Edinburgh's 18th-century City Chambers were built over the sealed-off remains of Mary King's Close, and the lower levels of this medieval Old Town alley have survived almost unchanged amid the foundations for 250 years. Now open to the public, this spooky, subterranean labyrinth gives a fascinating insight into the everyday life of 17th-century Edinburgh. Costumed characters lead tours through a 16th-century townhouse and the plague-stricken home of a 17th-century gravedigger. Advance booking recommended.
The scripted tour, complete with ghostly tales and gruesome tableaux, can seem a little naff, milking the scary and scatological aspects of the close's history for all they're worth. But there are also things of genuine interest to see: there's something about the crumbling 17th-century tenement room that makes the hair rise on the back of your neck, with tufts of horsehair poking from collapsing lath-and-plaster walls that bear the ghost of a pattern, and the ancient smell of stone and dust thick in your nostrils.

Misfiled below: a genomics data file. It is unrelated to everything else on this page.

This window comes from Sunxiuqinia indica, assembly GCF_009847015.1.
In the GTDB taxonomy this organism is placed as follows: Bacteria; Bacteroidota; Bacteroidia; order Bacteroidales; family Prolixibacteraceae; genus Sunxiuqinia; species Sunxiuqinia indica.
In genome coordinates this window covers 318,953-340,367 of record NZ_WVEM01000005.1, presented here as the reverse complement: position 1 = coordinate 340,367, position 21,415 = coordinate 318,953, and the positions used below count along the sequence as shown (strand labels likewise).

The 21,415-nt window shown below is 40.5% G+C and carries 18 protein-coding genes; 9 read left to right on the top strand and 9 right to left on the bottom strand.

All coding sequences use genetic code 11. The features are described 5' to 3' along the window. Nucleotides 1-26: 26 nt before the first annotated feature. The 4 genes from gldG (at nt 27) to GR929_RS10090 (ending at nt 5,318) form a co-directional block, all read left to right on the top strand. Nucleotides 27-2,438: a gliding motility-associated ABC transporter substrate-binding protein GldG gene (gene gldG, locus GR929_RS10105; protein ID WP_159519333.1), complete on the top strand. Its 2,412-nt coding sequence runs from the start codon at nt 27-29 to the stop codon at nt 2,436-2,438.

In one of the former bedrooms off the close, a psychic once claimed to have been approached by the ghost of a little girl called Annie. It's hard to tell what's more frightening – the story of the ghostly child, or the bizarre heap of tiny dolls and teddies left by sympathetic visitors.